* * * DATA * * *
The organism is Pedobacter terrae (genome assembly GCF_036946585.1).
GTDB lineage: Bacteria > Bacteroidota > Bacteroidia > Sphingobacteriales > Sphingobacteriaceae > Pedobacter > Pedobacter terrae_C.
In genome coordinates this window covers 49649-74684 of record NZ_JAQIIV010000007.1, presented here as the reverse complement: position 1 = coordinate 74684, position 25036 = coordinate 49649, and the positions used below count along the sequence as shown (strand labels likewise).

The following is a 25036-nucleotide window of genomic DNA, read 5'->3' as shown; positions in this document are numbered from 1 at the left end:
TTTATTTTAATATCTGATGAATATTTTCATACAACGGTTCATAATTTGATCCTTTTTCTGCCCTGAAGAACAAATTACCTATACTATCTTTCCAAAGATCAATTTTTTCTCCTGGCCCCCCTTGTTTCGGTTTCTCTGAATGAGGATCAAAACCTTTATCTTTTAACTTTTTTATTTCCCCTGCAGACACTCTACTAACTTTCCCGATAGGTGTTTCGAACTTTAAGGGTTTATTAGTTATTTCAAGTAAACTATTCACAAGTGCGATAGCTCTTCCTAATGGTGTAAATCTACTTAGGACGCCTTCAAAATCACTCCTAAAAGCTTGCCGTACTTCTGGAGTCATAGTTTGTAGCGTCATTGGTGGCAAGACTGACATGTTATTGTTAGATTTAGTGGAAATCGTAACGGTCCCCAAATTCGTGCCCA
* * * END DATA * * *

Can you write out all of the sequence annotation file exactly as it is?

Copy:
The organism is Pedobacter terrae (genome assembly GCF_036946585.1).
GTDB lineage: Bacteria > Bacteroidota > Bacteroidia > Sphingobacteriales > Sphingobacteriaceae > Pedobacter > Pedobacter terrae_C.
In genome coordinates this window covers 49649-74684 of record NZ_JAQIIV010000007.1, presented here as the reverse complement: position 1 = coordinate 74684, position 25036 = coordinate 49649, and the positions used below count along the sequence as shown (strand labels likewise).

The following is a 25036-nucleotide window of genomic DNA, read 5'->3' as shown; positions in this document are numbered from 1 at the left end:
TTTATTTTAATATCTGATGAATATTTTCATACAACGGTTCATAATTTGATCCTTTTTCTGCCCTGAAGAACAAATTACCTATACTATCTTTCCAAAGATCAATTTTTTCTCCTGGCCCCCCTTGTTTCGGTTTCTCTGAATGAGGATCAAAACCTTTATCTTTTAACTTTTTTATTTCCCCTGCAGACACTCTACTAACTTTCCCGATAGGTGTTTCGAACTTTAAGGGTTTATTAGTTATTTCAAGTAAACTATTCACAAGTGCGATAGCTCTTCCTAATGGTGTAAATCTACTTAGGACGCCTTCAAAATCACTCCTAAAAGCTTGCCGTACTTCTGGAGTCATAGTTTGTAGCGTCATTGGTGGCAAGACTGACATGTTATTGTTAGATTTAGTGGAAATCGTAACGGTCCCCAAATTCGTGCCCA